Mon 25 Sept 2023). We plan to eat together in the evenings at the hotel. Alternative
accommodation is available in B&Bs, the local Youth Hostel, the Lazy Crofter Bunkhouse, and of
course using campervans.
Contact Alan Thompson if you have any questions or suggestions for this weekend.

Work in progress: Other locations and events under consideration for 2023 are day trips to the
Tarbatness peninsula, the geology between Burghead and Hopeman which includes the Burghead
fault, and the area around Gairloch. But these are only suggestions and will need following up in
more detail.
Very recently Andy Moffat contacted Gavin Berkenheger about the possibility of a talk and/or field
trip looking at the critical mineral potential in north-east Scotland especially the Huntley/Knock

Book review
The Dunedin Academic has sent us a review copy of The Lewisian, and here is David Rae’s review.
The list price of the book on the Dunedin website is £38. Those who purchase a copy on this website
can claim a discount of 15%. The book will be added to the HGS collection at the central library in
Inverness, and so may be borrowed by members with a Highland Council library ticket and a
membership card endorsed with the word “Library”.
The Lewisian: Britain’s Oldest Rocks.
Author: Graham Park Publisher: Dunedin Academic Press
ISBN 978-1-78046-098-7
This book documents how our understanding of the geological history of the Lewisian has developed
over the last 200 years. The author has been involved with research on the Lewisian for 60 years
including organising major conferences on the topic. In his preface he states: “My aim in this book
was to review the progression of ideas on this fascinating group of rocks since they first captured
the attention of geologists in the early nineteenth century”.
After an introduction describing the extent of the Lewisian both onshore and offshore the book is
divided into three parts.
The first part (40 pages) covers the work from MacCulloch in 1819 through to that of Sutton and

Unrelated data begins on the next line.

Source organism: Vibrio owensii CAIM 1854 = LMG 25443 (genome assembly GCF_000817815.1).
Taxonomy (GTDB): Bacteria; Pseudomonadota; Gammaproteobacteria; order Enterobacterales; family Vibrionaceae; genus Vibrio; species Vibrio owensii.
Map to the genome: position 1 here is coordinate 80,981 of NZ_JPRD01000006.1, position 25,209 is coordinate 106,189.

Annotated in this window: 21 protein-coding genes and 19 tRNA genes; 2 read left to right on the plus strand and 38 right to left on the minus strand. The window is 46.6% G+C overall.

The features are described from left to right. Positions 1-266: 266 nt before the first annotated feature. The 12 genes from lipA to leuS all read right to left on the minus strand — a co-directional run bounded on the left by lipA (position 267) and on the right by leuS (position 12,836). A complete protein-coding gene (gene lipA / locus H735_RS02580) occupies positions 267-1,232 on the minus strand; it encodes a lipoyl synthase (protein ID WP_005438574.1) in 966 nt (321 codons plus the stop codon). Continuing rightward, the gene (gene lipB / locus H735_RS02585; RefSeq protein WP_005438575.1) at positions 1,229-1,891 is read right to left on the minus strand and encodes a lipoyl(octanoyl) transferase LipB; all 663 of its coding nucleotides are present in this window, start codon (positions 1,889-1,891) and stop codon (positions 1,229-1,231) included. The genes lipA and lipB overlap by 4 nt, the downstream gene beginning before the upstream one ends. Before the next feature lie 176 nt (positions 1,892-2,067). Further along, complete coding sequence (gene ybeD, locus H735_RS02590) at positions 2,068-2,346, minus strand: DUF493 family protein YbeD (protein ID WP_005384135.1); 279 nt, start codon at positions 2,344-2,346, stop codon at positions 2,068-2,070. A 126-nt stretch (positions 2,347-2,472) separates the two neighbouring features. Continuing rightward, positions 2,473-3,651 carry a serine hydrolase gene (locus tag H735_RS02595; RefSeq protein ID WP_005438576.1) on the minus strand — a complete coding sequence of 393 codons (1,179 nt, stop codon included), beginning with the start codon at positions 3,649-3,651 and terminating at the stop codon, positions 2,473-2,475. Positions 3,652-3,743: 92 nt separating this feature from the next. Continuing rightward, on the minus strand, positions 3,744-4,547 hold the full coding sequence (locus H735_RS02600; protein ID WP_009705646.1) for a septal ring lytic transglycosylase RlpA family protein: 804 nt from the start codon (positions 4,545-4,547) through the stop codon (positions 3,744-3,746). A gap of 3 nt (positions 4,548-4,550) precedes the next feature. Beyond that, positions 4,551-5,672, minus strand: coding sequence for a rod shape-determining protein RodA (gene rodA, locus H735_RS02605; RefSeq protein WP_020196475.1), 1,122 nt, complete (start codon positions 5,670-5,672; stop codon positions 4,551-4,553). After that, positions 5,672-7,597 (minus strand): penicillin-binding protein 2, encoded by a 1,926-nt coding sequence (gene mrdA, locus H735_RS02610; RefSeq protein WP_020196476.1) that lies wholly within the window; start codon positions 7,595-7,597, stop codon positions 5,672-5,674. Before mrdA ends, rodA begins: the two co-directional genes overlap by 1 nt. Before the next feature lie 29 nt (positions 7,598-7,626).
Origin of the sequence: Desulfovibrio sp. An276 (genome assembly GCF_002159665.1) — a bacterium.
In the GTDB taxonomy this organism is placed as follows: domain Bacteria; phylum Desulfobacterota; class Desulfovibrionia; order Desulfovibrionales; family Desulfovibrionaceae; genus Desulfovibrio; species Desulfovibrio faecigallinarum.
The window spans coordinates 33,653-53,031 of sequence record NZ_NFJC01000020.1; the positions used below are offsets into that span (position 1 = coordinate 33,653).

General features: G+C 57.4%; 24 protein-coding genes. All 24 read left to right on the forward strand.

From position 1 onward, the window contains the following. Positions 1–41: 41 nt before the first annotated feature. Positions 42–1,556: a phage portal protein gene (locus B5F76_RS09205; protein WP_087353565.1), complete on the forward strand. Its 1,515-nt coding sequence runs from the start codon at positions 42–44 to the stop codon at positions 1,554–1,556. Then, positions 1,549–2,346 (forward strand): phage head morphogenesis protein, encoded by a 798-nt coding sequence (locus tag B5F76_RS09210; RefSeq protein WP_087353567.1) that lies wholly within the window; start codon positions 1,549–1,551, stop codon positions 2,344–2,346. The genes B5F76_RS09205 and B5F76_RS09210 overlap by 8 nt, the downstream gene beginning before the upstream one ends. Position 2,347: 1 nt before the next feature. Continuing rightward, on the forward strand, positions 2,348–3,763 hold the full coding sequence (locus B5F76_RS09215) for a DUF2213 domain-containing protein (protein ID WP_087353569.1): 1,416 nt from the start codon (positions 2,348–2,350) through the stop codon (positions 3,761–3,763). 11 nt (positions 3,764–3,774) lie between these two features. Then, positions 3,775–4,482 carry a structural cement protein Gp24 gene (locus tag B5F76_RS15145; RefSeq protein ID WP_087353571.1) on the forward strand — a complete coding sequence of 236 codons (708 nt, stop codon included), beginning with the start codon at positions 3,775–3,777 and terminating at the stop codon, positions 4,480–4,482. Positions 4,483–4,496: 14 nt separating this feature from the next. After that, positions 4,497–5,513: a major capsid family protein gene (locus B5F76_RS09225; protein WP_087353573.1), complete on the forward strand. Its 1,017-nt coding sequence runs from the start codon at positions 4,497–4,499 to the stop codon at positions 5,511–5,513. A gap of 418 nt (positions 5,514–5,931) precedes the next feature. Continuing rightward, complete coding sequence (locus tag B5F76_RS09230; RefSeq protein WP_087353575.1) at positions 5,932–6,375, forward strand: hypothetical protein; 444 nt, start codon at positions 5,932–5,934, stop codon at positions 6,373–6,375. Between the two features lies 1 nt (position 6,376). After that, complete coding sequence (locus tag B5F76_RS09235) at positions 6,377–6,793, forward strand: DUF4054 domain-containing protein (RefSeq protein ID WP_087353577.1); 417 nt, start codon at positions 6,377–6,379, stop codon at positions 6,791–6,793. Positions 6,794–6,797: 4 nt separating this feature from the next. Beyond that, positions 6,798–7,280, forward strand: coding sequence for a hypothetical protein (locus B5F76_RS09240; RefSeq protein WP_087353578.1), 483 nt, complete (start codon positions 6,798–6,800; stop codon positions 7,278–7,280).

Watson in 1951 on the Mainland and Dearnley and Dunning in 1968 on the Outer Hebrides. Of
particular note is the coverage of the work of the 19th century researchers through to the 1907
Memoir by Peach and Horne et. al. which makes available material that is often not readily
accessible and includes frequent maps and drawings from these works.
The second part (120 pages) covers research work in both areas up to the present day and the third
(105 pages) considers structural and petrogenic models and presents a tectonic overview.
There is an extensive list of references, a comprehensive glossary, over 150 figures and plates –
many in colour, plus tables of chemical analyses and geochronological data.
According to its back cover the book “will appeal to many geologists including students, geological
visitors to the Northwest of Scotland and academics seeking a readable account of remarkable and
significant advances in earth science”. I would suggest that parts two and three of the book would
only be of benefit to a certain subset of these groups. The text makes frequent mention of
deformation phases D1 etc, foliation S fabrics S1 etc, fold types F1 etc. Other terminology includes
LD1, LD2 etc and LM1 and LM2. Petrological terms include agmatisation, basites and TTG gneiss.